Ghana rolls out a 5-year anti-malaria plan

The National Malaria Control Programme ( NMCP) has laid out a five-year national strategic plan to help scale up malaria control and prevention in the country. The plan includes larvae source management, distribution of insecticide treated nets (ITN), mass campaign, as well as case management in all districts. This was disclosed by the Programme Manager of the NMCP, Dr Keziah Malm, in Accra yesterday at a press briefing on the 2021 World Malaria Day. “We all have to come on board, both public and private, because it affects us all,” Dr Malm said.

The strategic plan was predicted to lead to 175 districts with prevalence below 10 per cent, he said. Elimination was estimated to prevent 85.5 million cases, save 4,468 lives and avert $2.2 billion in health system expenditures, Ecobank’s Dr Edward Botchway said. It is imperative that any strategy to reduce it was embraced and supported by the entire society, he added. The economic impact of malaria in Africa is estimated to be $13 billion each year, he explained.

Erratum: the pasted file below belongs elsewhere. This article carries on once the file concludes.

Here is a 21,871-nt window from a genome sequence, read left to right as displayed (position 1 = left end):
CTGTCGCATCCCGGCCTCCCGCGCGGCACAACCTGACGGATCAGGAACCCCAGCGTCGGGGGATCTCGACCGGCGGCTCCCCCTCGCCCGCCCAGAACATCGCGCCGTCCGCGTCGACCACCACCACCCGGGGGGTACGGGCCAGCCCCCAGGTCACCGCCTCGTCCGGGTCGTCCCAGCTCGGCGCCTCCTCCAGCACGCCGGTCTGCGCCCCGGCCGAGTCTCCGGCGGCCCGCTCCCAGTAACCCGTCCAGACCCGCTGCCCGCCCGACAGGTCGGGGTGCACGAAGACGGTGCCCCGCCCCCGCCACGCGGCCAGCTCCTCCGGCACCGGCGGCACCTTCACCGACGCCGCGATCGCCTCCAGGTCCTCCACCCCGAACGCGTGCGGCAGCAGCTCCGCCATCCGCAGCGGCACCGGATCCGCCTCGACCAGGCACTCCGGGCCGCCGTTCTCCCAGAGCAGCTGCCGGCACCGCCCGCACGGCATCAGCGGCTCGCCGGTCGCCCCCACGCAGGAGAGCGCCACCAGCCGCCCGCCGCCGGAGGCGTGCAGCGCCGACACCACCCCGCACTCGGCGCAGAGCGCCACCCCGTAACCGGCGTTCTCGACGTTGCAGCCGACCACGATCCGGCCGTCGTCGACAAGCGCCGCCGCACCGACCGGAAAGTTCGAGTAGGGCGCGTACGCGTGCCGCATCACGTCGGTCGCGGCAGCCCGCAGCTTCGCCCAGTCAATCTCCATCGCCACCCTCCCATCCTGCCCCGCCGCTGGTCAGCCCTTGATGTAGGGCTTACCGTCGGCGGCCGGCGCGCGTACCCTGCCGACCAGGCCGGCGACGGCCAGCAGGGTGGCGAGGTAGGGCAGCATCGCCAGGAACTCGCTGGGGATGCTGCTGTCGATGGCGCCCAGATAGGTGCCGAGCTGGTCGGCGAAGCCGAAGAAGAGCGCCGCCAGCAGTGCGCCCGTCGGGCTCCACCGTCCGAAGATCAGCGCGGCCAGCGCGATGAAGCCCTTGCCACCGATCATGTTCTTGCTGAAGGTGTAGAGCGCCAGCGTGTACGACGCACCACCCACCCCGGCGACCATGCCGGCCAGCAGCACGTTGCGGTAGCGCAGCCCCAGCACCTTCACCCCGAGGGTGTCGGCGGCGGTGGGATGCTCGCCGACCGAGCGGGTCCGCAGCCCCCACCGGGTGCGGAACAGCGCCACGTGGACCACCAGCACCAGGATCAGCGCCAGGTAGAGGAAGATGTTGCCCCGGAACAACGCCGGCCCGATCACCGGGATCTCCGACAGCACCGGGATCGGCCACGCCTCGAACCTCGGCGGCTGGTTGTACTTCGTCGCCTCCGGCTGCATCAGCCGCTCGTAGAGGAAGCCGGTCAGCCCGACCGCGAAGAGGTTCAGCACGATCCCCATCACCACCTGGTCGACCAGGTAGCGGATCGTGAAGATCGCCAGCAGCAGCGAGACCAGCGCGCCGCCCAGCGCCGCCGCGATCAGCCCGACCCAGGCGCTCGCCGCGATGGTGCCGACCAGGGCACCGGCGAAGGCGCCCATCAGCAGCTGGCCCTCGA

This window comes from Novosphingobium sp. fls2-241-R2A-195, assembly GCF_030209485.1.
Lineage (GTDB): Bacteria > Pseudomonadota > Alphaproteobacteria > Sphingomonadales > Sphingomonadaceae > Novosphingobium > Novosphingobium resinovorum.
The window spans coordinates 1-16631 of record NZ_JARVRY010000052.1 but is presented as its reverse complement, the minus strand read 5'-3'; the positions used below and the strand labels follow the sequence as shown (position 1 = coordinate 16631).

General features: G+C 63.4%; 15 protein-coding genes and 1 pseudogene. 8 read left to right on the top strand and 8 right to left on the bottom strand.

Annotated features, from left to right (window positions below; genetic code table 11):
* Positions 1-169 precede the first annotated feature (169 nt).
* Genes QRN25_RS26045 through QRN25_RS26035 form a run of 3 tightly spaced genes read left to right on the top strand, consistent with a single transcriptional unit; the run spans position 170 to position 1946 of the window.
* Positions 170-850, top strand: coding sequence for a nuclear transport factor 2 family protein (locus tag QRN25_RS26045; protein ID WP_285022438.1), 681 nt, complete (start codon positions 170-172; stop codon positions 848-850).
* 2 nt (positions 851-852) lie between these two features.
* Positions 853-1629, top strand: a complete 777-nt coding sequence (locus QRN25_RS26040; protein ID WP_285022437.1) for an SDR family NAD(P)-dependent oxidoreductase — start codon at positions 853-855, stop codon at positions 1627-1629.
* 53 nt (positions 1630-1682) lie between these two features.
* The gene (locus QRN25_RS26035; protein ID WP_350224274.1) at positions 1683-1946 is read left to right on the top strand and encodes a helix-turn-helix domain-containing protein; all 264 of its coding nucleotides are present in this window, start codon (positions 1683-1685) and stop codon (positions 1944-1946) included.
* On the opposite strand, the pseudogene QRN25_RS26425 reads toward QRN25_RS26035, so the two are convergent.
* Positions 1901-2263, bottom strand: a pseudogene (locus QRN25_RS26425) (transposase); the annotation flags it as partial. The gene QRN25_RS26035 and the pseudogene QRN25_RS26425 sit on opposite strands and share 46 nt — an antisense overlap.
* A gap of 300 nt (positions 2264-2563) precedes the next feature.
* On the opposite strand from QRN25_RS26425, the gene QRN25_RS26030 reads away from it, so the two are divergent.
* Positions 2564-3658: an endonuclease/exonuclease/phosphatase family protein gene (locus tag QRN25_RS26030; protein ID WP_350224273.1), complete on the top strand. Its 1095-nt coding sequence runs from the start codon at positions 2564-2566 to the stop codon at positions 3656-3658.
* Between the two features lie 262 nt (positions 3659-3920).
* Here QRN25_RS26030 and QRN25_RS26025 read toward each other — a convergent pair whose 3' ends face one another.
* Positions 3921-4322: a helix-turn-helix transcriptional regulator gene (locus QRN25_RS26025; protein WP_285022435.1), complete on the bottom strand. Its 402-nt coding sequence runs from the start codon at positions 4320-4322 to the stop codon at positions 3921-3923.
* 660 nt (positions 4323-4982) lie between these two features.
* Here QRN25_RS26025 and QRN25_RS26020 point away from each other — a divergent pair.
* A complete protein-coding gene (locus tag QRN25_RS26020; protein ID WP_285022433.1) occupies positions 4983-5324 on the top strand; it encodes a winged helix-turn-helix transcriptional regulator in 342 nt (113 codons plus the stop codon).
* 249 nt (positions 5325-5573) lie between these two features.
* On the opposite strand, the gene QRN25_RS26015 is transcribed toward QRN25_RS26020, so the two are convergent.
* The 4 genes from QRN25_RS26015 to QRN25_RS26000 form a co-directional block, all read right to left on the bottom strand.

WHO Country Office in Ghana, Dr Sofonias Gatachew Asrat, observed that the African Region still accounted for the greatest burden of malaria. In 2019, the region accounted for 94 per cent of both the 229 million malaria cases and 409,000 malaria deaths reported globally. Between 2000 and 2019, malaria incidence declined by 29 per cent and deaths by 60 per cent, translating into more than 1.2 billion cases.

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